//Ad libs: Finding your way

Monday, March 06, 2006

Finding your way

You can truly appreciate how far we've come in technology when you realize that sailors once measured speed by throwing something overboard and seeing how long the ship took to pass it.

That's the first thing you learn at the "Art & Evolution of Navigation" exhibit at the Museum of American Heritage in Palo Alto. Interesting. I may try it on the freeway.

Then there's the ever-popular “navigation by echo,” illustrated by a wooden ear trumpet you listened to in the fog while letting loose a foghorn. “Elapsed time between the blast and the echo gave the approximate distance from the reflection point,” says the exhibit.

It’s a fun little exhibit, especially educational for today’s whippersnappers who think the world revolves around those newfangled Google maps, which allow you to see the roof of your favorite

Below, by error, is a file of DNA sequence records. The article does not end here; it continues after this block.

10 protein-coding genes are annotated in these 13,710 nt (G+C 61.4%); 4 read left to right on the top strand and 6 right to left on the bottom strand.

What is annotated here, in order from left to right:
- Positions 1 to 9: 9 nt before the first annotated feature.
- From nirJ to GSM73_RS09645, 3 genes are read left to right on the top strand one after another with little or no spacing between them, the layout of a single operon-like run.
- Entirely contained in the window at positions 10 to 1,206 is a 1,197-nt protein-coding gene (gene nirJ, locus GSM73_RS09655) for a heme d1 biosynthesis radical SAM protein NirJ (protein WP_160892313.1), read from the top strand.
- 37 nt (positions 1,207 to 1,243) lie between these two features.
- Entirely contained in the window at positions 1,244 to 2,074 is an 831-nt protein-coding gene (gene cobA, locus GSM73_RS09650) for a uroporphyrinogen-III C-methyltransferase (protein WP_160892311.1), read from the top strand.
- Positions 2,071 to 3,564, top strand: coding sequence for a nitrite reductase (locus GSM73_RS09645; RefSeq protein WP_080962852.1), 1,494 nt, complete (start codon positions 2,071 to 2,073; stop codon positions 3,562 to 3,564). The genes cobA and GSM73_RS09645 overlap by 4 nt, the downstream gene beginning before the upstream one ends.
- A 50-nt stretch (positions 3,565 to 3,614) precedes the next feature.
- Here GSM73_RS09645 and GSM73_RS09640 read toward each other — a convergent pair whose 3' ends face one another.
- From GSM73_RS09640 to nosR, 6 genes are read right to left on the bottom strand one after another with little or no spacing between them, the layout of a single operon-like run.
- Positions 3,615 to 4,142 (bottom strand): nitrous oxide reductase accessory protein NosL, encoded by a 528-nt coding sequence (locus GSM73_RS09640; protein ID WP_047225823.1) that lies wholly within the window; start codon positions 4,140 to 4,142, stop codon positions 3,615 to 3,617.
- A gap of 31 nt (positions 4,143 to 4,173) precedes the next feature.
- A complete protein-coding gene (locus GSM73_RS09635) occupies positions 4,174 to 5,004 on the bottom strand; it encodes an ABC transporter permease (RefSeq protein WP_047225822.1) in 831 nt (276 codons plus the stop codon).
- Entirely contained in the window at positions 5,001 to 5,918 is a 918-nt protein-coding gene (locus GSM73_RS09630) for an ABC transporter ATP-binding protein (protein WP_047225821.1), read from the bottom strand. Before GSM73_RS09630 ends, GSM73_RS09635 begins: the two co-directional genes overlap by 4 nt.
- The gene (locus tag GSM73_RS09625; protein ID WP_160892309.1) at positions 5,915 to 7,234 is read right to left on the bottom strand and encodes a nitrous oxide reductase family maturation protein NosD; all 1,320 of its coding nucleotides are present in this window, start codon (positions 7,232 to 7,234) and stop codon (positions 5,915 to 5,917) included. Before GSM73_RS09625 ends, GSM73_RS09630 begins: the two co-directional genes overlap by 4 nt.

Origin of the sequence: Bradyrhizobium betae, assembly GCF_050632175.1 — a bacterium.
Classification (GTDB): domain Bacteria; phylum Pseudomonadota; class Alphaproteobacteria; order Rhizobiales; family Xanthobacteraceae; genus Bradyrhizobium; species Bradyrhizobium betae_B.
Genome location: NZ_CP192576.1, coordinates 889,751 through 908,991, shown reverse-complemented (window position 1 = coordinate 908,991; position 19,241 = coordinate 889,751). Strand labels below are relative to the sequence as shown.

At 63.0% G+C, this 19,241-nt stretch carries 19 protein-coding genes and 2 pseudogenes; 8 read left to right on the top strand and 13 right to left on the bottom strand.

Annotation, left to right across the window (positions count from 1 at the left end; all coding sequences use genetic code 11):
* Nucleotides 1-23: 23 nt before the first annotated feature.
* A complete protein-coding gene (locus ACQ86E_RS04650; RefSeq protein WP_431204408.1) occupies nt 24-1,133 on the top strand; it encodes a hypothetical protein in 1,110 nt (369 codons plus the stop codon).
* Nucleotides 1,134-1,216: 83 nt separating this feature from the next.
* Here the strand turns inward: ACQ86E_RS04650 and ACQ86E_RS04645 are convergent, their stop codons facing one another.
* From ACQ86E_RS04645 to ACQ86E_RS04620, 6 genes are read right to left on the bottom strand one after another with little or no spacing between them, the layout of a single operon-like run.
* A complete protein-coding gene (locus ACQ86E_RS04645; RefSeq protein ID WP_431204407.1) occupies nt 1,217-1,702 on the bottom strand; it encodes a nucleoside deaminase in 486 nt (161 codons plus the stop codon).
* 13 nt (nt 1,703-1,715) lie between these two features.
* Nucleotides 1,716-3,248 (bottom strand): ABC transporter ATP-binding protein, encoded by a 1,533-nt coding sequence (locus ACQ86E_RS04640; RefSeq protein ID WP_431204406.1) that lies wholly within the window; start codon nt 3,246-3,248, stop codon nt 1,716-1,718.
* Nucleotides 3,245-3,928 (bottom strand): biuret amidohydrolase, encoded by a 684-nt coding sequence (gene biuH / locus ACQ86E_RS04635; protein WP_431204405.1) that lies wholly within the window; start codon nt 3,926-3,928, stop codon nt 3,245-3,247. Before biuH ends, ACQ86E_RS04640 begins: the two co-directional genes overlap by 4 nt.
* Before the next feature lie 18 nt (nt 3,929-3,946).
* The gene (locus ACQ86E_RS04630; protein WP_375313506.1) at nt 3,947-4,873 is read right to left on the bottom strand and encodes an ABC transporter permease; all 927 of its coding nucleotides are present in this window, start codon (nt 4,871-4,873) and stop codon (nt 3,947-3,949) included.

McDonald's in Russia. Throw them a cross-staff and see if they can find the latitude of Honolulu using only a fake North Star on the wall.

There’s plenty of more modern stuff, too, including an aircraft magnetic compass, radio-based direction finders and info about how the Mars Rover finds its way around.

Should I give you the address of the museum, or do you want to find it yourself? Awright, awright: it’s at 351 Homer Ave. Open hours are 11 a.m. to 4 p.m. Friday through Sunday.

Pictured above: A revolution counter that counts the number of ship propeller revolutions, allowing you to estimate the distance the ship has traveled in a given time. Below: An old globe in the exhibit. Photos by Ron Evans.